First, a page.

And, indeed, what those who have called attention to Taiwan’s history of colonialism have broadly sought to do in recent years is to point to the fictive nature of Taiwan’s history as the KMT would have had it during the years of its one-party domination of Taiwan. Last year, for example, also saw the pulling down of a Sun Yat-Sen statue in Tainan by the Alliance of Referendum for Taiwan (AOFRT), led by Tsay Ting-Kuei, in an act of protest regarding the representation of history even as Tsay and other AOFRT members have sometimes downplayed the political nature of the act. Where Chiang Kai-Shek’s legacy stands, after all, in the KMT official history, he is the direct heir of and directly continuous with the legacy of Sun Yat-Sen and to target Sun Yat-Sen was to strike more broadly at the KMT official history whether represented as in Chiang or in Sun.
A Struggle Over History?
WHAT THE CURRENT set of circumstances largely expresses is the ambiguities of Taiwanese history that remain to be cleared up. Following the Chen Shui-Bian presidency and the period of Taiwan in which the DPP held political power in Taiwan, even the KMT has been forced to acknowledge some of its political crimes, particularly the 228 Massacre. Yet apologies have been half-hearted and where the “official history” of Taiwan now as still largely legislated by the KMT must make some allowances for its historical crimes, larger issues of responsibility and transitional justice are still obfuscated. After all, what does it truly mean that apologies are made every year but statues of Chiang Kai-Shek, the responsible party for the 228 Massacre, still remain all over Taiwan? Taiwan’s history remains plagued by ambiguities, falsehoods, and uncertainties—or perhaps it is that Taiwanese history has become characterized by its ambiguous, muddled nature.
As KMT politicians and ideologues would have it, despite “flaws,” the legacy of Chiang Kai-Shek remains, overall, positive. Generally, in the worldview that the KMY legislates, such valorized historical figures as Sun Yat-Sen and Chiang Kai-Shek, form a pantheon of national heroes that the nation’s youth are to look up to admire—even when some, as Sun, had little to do with Taiwan. And uncritical worship of Chiang, as presiding over the pantheon, becomes harder and harder to hold up in face of the inescapability of his historical crimes.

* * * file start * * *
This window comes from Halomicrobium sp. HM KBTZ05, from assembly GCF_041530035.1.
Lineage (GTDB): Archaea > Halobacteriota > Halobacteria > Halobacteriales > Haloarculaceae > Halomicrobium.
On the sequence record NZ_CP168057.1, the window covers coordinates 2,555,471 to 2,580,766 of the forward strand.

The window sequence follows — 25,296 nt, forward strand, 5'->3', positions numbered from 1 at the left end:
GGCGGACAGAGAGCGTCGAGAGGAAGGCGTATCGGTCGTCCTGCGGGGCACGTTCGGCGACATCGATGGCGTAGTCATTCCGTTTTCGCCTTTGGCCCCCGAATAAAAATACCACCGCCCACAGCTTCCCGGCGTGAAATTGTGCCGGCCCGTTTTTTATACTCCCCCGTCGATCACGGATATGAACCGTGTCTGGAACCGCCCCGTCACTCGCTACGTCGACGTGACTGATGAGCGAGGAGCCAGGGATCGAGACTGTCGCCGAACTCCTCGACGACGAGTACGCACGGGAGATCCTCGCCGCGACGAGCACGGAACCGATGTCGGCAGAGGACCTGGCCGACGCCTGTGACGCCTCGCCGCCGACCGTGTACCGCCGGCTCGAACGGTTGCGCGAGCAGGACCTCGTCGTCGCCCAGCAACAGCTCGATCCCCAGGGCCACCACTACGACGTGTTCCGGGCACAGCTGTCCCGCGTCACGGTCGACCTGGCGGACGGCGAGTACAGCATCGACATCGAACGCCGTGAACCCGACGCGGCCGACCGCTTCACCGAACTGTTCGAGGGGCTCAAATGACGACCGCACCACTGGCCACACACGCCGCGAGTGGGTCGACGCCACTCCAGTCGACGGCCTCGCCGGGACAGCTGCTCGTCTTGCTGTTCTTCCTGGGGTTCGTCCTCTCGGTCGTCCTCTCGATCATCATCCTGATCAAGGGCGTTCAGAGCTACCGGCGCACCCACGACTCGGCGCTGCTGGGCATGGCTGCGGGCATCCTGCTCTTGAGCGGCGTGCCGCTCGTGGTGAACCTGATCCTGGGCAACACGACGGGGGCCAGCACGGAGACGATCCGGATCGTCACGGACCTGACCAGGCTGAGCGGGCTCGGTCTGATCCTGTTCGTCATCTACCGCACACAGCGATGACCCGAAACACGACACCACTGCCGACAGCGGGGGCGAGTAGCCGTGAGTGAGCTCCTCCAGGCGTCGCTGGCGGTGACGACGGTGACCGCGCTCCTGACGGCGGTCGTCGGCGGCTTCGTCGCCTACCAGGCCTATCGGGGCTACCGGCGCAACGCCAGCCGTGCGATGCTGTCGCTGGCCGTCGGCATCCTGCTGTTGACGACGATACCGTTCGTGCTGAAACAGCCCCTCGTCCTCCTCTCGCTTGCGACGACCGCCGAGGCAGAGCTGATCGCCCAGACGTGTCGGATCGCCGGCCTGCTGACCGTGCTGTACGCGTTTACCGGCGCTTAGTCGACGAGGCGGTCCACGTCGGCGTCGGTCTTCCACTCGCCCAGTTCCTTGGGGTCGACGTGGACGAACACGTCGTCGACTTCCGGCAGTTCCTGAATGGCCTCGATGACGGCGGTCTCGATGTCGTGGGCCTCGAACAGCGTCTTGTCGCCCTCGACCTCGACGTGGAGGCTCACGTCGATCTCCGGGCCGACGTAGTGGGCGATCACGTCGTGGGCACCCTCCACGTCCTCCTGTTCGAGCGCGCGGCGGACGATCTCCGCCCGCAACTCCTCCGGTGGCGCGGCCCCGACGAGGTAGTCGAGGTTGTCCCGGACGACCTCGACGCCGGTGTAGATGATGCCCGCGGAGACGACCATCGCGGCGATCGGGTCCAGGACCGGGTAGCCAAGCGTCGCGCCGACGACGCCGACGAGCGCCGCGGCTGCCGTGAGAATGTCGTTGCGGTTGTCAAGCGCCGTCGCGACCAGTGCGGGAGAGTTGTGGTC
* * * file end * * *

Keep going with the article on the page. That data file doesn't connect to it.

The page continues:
Yet where Chiang stands at the head of the KMT pantheon as a founding father of the KMT and of Taiwan, the KMT cannot undo the worship Chiang Kai-Shek. In particular, that would unspool the logic of its historical raison d’être and the logic by which it remains the legitimate ruler of Taiwan, even as we theoretically live in an era of multiparty democracy. As such, the “official” Taiwanese history has, from the beginning, contained a number of falsehoods which are held up in the face of obvious historical reality. But, actually, what we can point to more broadly is the means by which the “official” Taiwanese history mandated by the KMT state was, from the beginning founded upon a lie—the lie that Taiwan was unquestionably China, and that as such, the KMT was the legitimate ruler of Taiwan.
The Garden of the Generalissimos at Chiang Kai-Shek’s mausoleum in Daxi District, Taoyuan. Statues of Chiang were removed to the garden outside of Chiang’s mausoleum during the Chen Shui-Bian presidency. Photo credit: Fred Hsu/WikiCommons
What would it mean to clarify that history? What would it mean to correct history and to make it correspond to historical reality rather than to the falsehood constructed by the KMT? And what would that mean to those who continue to believe in the historical simulacra of the KMT rather than actual historical reality? Those are the questions that have been raised in the present. So what we see at present is a struggle over Taiwanese history itself. And in striking against the officially legislated vision of history, as represented by Chiang Kai-Shek’s statuary, Taiwan’s young have put forth that their vision of history is far from the one which is taught to them in history textbooks.